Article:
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Comparison of the acute response to meals enriched with cis- or trans-fatty acids on glucose and lipids in overweight individuals with differing FABP2 genotypes

Completed
Nutrition/Dietary
General Wellness
Lefevre M, Lovejoy JC, Smith SR, Delany JP, Champagne C, Most MM
Denkins Y, de Jonge L, Rood J, Bray GA
2005
Pennington Biomedical Research Center, 6400 Perkins Rd, Baton Rouge, LA 70808, USA. lefevrm@pbrc.edu

Trans-fatty acids have been implicated as a risk factor for cardiovascular disease and diabetes. In addition, a polymorphism at codon 54 (Ala54Thr) in the fatty acid-binding protein 2 (FABP2) gene has been suggested to modify an interaction between dietary fat and insulin sensitivity. We examined the postprandial metabolic profiles after meals enriched with C18:1trans- relative to a similar meal with C18:1cis-fatty acid in individualswho were either FABP2 Ala54 homozygotes or Thr54 carriers.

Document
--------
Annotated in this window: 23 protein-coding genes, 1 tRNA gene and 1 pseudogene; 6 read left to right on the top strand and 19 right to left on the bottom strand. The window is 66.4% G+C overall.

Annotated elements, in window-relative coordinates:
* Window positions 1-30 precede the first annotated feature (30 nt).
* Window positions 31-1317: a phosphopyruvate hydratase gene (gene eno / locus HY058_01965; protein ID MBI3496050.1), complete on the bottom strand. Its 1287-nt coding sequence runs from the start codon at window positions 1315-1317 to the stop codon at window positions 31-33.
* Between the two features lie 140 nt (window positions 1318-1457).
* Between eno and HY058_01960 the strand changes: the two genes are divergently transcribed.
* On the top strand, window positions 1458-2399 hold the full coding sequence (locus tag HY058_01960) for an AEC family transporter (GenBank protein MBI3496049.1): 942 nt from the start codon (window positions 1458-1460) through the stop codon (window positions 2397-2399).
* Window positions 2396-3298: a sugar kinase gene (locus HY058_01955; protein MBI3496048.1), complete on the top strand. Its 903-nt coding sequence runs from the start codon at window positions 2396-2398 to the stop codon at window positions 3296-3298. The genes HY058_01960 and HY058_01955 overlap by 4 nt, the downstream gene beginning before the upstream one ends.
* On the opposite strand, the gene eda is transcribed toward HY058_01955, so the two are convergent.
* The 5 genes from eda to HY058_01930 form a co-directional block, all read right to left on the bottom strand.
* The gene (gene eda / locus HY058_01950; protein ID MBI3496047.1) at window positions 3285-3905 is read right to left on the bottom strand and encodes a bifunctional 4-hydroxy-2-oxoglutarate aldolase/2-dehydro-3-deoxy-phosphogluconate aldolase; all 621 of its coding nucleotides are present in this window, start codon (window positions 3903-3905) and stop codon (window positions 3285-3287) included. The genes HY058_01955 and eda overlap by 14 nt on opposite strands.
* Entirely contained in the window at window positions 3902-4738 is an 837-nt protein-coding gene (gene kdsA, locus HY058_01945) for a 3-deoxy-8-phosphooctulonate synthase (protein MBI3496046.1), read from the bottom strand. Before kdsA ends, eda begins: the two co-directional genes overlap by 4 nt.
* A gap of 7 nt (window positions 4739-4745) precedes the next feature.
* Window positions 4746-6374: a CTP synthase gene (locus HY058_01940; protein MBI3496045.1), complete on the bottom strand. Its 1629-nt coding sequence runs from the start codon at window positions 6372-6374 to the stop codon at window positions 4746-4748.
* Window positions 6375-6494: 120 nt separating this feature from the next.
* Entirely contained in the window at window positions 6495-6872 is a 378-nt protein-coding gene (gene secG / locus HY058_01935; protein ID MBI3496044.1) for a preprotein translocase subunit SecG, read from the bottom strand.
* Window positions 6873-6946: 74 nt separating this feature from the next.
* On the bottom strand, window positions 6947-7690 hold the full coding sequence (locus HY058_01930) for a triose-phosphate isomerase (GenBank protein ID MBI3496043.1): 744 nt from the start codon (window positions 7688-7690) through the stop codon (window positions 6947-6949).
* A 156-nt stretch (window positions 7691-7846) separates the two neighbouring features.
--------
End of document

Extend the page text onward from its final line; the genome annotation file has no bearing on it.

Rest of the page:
Moderately overweight men and women ate 2 breakfast test meals, separated by 1 week, each providing 40% of their daily energy requirement and containing 50% of energy as fat. In one meal, 10% of energy was from C18:1trans, and in the other meal, the C18:1trans was replaced with C18:1cis. Metabolic parameters were assessed during an 8-hour period. Insulin and C-peptide levels increased more after the C18:1trans meal, and this was associated with a greater fall in free fatty acids. Postprandial glucose levels and oxidation of fatty acids and carbohydrate were not different between the 2 test meals. The Thr54 allele for FABP2 increased the rise in postprandial glucose but not triacylglycerols.

Fractional triacylglycerol synthetic rates were higher after consumption of the C18:1trans meal relative to the C18:1cis meal only in Thr54 carriers. These data show that a single meal enriched with C18:1trans-fatty acids can significantly increase insulin resistance, and that in the presence of the FABP2 Thr54 allele, may contribute to increased partitioning of glucose to triacylglycerols and insulin resistance.